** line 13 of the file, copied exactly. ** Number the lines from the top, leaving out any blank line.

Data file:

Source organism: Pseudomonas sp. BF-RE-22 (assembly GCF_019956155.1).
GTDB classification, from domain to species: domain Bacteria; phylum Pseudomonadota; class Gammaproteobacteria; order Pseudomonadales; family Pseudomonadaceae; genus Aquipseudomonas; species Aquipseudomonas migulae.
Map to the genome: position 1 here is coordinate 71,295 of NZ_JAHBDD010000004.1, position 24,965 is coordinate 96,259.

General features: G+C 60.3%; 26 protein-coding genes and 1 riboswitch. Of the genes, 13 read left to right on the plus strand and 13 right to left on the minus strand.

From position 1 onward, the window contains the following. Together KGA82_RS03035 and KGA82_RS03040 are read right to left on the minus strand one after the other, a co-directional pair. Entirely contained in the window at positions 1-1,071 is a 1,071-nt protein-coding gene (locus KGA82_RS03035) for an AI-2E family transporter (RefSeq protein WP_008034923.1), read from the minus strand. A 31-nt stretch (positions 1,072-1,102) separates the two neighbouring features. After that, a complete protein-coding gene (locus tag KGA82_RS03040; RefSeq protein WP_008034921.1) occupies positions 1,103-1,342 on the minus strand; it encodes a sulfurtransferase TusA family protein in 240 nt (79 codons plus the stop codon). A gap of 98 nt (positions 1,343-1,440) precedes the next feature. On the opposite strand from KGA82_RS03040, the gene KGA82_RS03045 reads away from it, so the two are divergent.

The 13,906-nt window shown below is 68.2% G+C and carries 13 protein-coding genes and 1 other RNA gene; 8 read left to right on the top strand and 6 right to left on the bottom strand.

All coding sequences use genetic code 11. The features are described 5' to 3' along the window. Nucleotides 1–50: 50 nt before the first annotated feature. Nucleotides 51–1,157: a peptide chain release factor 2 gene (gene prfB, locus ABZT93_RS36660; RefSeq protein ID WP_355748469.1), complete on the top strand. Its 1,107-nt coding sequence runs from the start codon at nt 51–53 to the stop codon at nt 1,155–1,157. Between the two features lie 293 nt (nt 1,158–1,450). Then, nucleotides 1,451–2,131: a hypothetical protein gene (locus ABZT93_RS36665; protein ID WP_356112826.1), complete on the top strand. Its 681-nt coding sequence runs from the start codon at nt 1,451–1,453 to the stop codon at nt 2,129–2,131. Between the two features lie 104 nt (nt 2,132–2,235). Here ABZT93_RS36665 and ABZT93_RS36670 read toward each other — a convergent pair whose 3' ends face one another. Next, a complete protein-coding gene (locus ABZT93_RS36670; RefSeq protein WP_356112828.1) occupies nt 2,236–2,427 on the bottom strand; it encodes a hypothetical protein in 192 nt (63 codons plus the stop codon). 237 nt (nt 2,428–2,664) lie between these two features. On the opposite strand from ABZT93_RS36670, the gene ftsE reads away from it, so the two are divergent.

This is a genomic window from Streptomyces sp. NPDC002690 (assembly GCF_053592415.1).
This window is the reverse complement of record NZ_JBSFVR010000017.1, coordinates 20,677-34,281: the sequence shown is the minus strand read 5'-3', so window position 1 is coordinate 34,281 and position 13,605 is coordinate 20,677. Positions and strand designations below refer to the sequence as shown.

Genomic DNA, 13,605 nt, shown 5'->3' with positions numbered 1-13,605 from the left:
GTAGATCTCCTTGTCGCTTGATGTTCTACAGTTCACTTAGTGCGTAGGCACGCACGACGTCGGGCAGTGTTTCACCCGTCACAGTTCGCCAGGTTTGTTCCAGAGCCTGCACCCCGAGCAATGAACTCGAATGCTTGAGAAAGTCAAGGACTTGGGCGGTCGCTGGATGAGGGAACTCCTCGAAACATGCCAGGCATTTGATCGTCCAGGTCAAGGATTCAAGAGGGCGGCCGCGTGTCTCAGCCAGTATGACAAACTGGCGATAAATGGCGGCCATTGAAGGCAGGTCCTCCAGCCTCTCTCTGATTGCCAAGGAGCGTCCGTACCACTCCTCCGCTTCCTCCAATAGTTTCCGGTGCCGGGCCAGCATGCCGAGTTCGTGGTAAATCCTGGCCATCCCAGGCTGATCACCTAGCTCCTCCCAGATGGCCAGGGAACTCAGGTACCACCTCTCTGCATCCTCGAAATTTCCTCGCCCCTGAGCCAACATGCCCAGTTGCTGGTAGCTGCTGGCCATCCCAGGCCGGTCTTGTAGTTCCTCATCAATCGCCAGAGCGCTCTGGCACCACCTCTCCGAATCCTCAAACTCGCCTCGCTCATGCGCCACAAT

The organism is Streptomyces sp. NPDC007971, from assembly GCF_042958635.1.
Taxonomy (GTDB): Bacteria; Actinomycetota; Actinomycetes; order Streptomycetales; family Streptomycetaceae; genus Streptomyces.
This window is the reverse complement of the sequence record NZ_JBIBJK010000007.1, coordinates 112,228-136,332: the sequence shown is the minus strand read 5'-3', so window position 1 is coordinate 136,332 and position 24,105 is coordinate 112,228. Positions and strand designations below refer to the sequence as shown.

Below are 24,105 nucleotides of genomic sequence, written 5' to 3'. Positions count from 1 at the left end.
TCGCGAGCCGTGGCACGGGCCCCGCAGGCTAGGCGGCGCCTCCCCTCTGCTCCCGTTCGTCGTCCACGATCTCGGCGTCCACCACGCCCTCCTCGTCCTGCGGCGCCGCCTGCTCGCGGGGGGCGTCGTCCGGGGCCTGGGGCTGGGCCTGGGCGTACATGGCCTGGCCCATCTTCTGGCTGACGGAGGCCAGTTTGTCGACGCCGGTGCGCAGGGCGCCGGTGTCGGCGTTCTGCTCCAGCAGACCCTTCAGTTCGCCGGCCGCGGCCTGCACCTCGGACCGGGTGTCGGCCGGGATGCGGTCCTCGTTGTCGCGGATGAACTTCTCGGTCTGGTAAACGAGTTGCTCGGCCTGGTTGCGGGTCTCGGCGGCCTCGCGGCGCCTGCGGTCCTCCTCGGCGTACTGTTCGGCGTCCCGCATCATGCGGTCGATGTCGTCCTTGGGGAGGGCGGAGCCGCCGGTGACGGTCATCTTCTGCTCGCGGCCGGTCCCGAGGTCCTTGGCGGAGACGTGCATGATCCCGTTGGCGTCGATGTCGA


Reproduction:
Taxonomy (GTDB): Bacteria; Actinomycetota; Actinomycetes; order Streptomycetales; family Streptomycetaceae; genus Streptomyces.